Ethnic media discuss mainstream media’s coverage of LA riots
Twenty years ago this Sunday a six-day wave of violence, looting, vandalism and arson began that swept through African-American, Latino, and Korean neighborhoods of South-Central Los Angeles.
CSUN journalism Professor Taeyun Kim invited four members of the ethnic media who covered the 1992 LA riots to share their experiences during a panel discussion titled “Sounds that Heal” at the Valley Performing Arts Center, Wednesday.
Jin Ho Lee of Radio Korea, Karen Slade of KJLH radio and Ruben Tapia of Radio Bilingue, representing the Korean, African-American, and Latino communities, offered an up-close alternative to the mainstream media’s perspective on the riots.
“An influx of calls were coming in….saying ‘my store is burning’. It was just not one or two calls, but calls were coming from all different directions,” said Lee, who was in his second year of reporting for Radio Korea.
Lee said listeners were calling in, begging for someone to call the police or fire department, because their calls weren’t getting through. However, authorities were unprepared for, and overwhelmed by the magnitude of the riots. According to Lee, over 2,300 Korean-owned businesses were burned or looted.
The riots started on April 19, 1992 after four LAPD officers were acquitted of assault charges for the beating of black motorist Rodney King during a traffic stop. African-American anger over the verdict caused racial tensions to boil over in neighborhoods of South-Central L.A. and Koreatown. Fifty-three people died, thousands were injured, and thousands of buildings were burned or vandalized, with over $1 billion in property damage.
“The verdict went the way we didn’t expect it to go,” said Slade, who was working for Stevie Wonder owned KJLH.
Like Radio Korea, KJLH suspended its regular programming to focus on the riot crisis. The station broadcast the calls of angry, frustrated and scared listeners in an attempt to vent the anger in the community and lessen the violence.
“We were improvising as things were blowing up around us,” Slade said. “It was a fever pitch. I think we all worked about 24 hours straight.”
One call Slade will always remember is someone who reported a nursing home that was on fire. Police and fire departments were unresponsive, so Slade broadcast the address of the nursing home, requesting listeners to help. Local residents came out to successfully evacuate the patients from the fire.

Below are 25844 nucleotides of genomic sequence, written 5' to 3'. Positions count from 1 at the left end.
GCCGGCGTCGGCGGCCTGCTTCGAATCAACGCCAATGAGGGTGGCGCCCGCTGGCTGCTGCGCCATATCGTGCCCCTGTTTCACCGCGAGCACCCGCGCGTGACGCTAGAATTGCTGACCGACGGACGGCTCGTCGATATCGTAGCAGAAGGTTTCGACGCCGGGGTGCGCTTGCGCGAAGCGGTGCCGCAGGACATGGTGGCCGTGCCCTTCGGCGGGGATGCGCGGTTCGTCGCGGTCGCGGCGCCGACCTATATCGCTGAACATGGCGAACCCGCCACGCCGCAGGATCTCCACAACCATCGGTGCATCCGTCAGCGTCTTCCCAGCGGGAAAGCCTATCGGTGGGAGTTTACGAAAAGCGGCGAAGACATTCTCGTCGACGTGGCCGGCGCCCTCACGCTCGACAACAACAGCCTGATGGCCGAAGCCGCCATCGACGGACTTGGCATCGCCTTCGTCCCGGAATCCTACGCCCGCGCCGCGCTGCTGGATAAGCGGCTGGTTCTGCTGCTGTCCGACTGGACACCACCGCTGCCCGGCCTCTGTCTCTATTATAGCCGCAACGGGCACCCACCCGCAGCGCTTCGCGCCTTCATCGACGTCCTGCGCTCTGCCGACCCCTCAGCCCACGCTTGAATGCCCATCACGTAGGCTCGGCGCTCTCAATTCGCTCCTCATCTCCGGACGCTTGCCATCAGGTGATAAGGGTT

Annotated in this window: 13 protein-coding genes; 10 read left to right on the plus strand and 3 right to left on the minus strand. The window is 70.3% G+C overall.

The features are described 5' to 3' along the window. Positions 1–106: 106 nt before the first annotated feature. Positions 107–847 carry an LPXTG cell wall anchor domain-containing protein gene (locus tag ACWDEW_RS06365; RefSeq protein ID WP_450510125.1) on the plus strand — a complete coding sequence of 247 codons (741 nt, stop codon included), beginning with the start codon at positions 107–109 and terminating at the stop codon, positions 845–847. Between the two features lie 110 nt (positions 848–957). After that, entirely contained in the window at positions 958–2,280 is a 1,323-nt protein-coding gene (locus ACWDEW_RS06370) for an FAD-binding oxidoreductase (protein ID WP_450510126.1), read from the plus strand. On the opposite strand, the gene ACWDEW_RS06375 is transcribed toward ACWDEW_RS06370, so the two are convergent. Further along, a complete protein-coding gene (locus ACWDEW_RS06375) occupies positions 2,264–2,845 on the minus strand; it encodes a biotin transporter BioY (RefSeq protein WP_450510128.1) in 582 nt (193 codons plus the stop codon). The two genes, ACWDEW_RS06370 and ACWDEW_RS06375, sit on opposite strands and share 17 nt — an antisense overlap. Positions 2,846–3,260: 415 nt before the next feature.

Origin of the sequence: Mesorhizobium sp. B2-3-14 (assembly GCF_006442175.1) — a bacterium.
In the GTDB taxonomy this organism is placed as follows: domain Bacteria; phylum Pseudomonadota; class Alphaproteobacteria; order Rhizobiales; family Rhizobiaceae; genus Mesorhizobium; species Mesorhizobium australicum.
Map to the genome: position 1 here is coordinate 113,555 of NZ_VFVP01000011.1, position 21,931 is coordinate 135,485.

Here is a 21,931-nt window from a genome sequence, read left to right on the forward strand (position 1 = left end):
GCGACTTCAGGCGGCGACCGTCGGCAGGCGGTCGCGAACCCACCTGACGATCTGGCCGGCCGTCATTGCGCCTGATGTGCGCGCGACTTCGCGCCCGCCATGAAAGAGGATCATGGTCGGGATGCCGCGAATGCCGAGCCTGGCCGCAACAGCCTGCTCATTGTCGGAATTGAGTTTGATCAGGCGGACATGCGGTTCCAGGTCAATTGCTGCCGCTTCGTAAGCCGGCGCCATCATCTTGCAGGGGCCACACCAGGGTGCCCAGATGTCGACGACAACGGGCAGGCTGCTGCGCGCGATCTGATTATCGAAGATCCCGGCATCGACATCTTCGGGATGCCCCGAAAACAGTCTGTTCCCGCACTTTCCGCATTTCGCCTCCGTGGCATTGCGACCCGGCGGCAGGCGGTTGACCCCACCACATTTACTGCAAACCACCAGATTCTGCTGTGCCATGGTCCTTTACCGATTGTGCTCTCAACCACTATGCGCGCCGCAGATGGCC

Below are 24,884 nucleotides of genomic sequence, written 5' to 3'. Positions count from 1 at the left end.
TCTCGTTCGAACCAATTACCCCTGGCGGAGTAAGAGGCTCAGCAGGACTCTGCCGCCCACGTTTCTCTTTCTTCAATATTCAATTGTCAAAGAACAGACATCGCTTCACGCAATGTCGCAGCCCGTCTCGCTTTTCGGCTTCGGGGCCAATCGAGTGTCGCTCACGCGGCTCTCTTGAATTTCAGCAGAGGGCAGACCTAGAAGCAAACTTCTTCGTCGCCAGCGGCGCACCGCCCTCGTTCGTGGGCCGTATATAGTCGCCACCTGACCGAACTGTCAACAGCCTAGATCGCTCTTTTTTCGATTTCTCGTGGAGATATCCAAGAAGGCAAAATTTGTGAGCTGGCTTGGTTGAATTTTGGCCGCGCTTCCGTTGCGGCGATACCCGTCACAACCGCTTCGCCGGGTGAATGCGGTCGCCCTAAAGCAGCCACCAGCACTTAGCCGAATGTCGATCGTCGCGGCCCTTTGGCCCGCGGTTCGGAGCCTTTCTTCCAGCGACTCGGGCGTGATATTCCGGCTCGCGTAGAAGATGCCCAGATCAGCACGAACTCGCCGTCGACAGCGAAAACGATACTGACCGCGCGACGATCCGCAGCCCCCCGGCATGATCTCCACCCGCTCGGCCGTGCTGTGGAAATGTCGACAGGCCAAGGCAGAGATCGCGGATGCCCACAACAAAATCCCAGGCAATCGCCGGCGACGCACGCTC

Tapia lived less than a mile from the corner of Florence and Normandy where the riots began. Tapia got his start as a reporter describing what he saw from the streets.
“What everybody should understand and remember…..there was a lot of beatings,” Tapia said. “A lot of Mexicans were pulled out of their cars at stop signs…and then they were beaten savagely.”
However, Tapia also remembered seeing an African-American man drag a woman who had been pulled out of her car into his house to save her from being beaten by a mob.
Also featured on the panel was K.W. Lee of the Korea Times, the first Asian immigrant to work for a mainstream daily newspaper in the United States.
Lee tied his perspective on the experience of immigrants in the L.A. riots to his experience covering the civil rights movement in the U.S. in the 1960’s.
“They must all go through the generation of silence and sacrifice,” Lee said of immigrants who come to the U.S. “Whether they were dragged here from Africa in chains, came from south of the border, or across the ocean from Asia.”
“The reason I see only hope after the riot is you,” Lee said to the multi-ethnic audience of students in attendance.
He remarked on how much more diverse college campuses have become since the 1960’s.
“Most of you in this room were not even born in 1992, or too young to remember the riots,” Kim said at the close of the event. “But at the same time, what’s going to happen next in America is up to you.”
The event began with a preview of the short film “Love Thy Neighbor,” by CSUN alumnus Minho Ha. This fictional story, inspired by actual events, chronicles the reunion of an African-American teenager with the Korean store owner for which he worked, 20 years after their friendship was torn apart by the riots.